As soon as we had found accommodation, I applied to the local DC Public Schools online. It took us three days to get enrolled in school. I applied on Saturday, I got a FaceTime call to prove the residence from both schools on Monday, and Wednesday became our first day at school! It appeared that children in almost all public schools have free breakfast and lunch during the day. There are no school uniforms. Children should be dressed, no dress code, as we were told. By the way, my colleagues, who chose to live in the nearby Virginia or Maryland suburbs area but not in Washington DC proper, had slightly different experiences. They were asked to provide children’s immunization records and get the missing vaccinations. We also were asked to provide immunization records and get the missing vaccinations, but we did it later, after we were enrolled. It took some of my colleagues almost a month to get their kids into the public schools. As our professor told us, there are no common educational standards for the whole country, they are different from state to state; no common curriculum from county to county and even from school to school – “Children can be 5 miles away from each other and have different standards.”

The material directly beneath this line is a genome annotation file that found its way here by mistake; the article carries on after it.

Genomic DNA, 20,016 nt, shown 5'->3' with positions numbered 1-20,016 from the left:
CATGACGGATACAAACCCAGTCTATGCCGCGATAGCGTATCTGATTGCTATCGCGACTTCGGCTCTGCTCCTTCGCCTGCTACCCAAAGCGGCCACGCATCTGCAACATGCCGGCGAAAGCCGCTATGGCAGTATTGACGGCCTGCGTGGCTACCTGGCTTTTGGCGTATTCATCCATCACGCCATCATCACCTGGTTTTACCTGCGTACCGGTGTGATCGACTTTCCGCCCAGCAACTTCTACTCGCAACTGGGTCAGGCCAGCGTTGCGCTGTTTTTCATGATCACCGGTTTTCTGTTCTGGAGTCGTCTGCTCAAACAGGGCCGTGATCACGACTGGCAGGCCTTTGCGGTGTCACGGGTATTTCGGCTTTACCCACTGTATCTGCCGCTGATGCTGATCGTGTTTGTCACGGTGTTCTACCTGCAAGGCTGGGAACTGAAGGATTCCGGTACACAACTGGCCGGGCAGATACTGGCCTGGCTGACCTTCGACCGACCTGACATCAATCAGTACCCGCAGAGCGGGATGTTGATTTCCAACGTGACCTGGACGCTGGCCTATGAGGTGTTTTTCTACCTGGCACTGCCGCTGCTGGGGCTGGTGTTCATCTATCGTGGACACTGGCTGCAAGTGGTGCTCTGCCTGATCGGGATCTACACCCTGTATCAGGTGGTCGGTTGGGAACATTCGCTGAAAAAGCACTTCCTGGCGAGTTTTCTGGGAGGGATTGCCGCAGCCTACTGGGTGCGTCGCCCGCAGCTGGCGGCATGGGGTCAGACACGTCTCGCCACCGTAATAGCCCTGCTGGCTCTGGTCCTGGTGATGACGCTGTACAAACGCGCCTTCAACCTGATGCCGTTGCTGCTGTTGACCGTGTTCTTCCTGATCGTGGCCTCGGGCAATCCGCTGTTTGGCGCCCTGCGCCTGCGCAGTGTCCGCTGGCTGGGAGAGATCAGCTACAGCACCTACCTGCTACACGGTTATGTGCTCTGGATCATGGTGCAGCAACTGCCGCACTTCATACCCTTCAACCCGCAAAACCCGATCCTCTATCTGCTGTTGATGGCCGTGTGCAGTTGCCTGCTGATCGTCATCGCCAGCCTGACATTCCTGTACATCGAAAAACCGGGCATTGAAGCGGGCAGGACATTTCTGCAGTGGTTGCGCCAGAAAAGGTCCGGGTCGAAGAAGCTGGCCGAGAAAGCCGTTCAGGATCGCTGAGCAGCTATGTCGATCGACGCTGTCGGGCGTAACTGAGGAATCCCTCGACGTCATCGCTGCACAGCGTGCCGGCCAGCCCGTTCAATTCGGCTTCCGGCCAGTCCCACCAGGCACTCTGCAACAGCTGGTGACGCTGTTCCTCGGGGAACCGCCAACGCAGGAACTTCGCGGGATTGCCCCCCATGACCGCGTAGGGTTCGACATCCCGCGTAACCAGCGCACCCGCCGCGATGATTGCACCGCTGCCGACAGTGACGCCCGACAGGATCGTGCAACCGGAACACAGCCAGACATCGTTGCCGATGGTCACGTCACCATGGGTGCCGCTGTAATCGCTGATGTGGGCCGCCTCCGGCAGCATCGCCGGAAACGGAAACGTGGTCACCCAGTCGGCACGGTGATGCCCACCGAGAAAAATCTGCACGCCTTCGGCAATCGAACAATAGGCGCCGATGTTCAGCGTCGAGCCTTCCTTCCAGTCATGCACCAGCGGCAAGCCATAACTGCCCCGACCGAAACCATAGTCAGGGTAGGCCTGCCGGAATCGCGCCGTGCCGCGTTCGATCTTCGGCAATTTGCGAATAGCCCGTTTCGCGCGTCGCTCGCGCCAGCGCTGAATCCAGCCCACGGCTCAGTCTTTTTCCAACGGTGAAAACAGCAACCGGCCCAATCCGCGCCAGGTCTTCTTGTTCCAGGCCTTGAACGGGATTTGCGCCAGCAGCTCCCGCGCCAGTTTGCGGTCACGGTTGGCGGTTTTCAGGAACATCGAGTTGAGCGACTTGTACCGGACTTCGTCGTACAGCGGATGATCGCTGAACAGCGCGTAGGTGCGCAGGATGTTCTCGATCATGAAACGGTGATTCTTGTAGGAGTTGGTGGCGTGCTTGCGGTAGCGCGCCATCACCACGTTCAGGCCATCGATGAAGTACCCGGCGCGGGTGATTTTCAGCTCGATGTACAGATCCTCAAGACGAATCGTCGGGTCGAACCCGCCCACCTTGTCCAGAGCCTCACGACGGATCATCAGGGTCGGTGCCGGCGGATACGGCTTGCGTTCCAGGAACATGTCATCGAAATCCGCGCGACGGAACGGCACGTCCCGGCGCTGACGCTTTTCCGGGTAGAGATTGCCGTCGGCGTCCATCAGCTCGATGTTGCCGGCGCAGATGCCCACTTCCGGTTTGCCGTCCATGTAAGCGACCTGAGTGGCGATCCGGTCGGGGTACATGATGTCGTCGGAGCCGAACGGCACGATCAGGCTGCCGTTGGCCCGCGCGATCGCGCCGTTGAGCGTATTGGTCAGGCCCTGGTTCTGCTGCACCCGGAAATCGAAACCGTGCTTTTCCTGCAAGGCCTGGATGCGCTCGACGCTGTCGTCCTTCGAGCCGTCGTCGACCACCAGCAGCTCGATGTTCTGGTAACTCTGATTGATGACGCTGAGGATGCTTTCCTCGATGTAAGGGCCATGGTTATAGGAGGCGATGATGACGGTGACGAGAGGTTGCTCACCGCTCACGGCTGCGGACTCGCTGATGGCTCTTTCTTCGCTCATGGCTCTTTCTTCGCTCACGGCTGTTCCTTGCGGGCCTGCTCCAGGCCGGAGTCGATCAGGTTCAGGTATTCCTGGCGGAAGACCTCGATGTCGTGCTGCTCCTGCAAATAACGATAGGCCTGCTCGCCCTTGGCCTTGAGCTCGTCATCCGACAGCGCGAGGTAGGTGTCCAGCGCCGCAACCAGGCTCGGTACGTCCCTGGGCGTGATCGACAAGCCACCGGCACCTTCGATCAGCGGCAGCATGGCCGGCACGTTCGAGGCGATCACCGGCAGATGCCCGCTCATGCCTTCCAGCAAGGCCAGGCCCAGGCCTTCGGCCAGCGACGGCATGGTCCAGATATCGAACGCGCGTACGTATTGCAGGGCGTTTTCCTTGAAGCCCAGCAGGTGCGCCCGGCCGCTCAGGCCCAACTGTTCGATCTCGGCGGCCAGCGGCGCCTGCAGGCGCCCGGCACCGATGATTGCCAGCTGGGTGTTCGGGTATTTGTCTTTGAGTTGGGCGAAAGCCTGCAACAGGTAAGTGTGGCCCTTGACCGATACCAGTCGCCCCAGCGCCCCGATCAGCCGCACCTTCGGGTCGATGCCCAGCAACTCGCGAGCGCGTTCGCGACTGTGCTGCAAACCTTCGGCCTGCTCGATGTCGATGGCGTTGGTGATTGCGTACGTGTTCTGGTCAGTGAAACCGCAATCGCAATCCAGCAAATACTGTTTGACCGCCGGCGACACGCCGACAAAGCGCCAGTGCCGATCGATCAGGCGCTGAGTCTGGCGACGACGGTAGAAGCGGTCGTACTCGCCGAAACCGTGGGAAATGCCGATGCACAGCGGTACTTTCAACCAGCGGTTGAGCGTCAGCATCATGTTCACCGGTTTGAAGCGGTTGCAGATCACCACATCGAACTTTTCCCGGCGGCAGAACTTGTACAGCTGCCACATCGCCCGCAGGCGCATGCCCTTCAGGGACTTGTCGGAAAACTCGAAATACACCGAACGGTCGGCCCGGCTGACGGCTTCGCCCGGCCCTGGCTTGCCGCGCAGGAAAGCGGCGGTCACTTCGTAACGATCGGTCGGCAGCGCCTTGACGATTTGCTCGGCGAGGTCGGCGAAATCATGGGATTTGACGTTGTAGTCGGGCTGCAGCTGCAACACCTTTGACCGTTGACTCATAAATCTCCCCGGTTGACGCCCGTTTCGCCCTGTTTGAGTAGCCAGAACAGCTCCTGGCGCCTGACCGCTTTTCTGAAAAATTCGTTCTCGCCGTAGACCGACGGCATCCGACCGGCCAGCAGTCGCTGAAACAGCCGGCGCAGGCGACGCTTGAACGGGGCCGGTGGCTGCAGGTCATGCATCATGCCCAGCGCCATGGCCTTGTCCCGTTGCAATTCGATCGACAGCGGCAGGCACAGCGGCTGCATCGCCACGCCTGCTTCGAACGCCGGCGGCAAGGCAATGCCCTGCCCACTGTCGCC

Kazakhstan is a different country, much more than 5 miles away on another continent, and the difference is huge! The most unusual and exciting thing for my children was that every middle and high school student has his or her own personal, tailored schedule. Classes are always different. This is because for every student there is an individual-based approach to learning. My children took English placement tests, along with some other tests, in order to be placed in the appropriate levels for their classes. When we went to the Language Acquisition Division of DC Public Schools to take the placement tests, all three kids got backpacks with all the necessary stationery as a present! It was a very pleasant surprise for my children, motivating and even inspiring. If to compare the programs or curriculum – students in high school can choose to study those subjects that are interesting for them (courses known as “electives,” which they sign up for by choice) alongside those subjects that are required for graduation. My elder daughter decided to take a class on Tourism, because she likes traveling and wants to study tourism in college when we are back home. By comparison, in Kazakhstan Chemistry is an obligatory subject that is taught from the 8th through 11th grades for all students, whereas in the USA students study chemistry as one part of a general Science course in middle school (8th grade), and later for a year during their time in high school. If a student is really interested in Chemistry, if they like it and wish to study it further, they may choose to continue with it as one of their electives after completing the introductory course in the subject. Moreover, students in high school can earn academic credit as if they were studying at a college or university, by taking what are known as “Advanced Placement” (AP) courses and passing a national, standardized exam in the particular subject. Some of these credits can be accepted by a college when students apply there, depending on how competitive admission to the university in question is and how high the student’s test scores are. I believe, as these examples show, that it worth considering how students starting from high school and even middle school are taught to make their own decisions and to be self-sufficient and independent.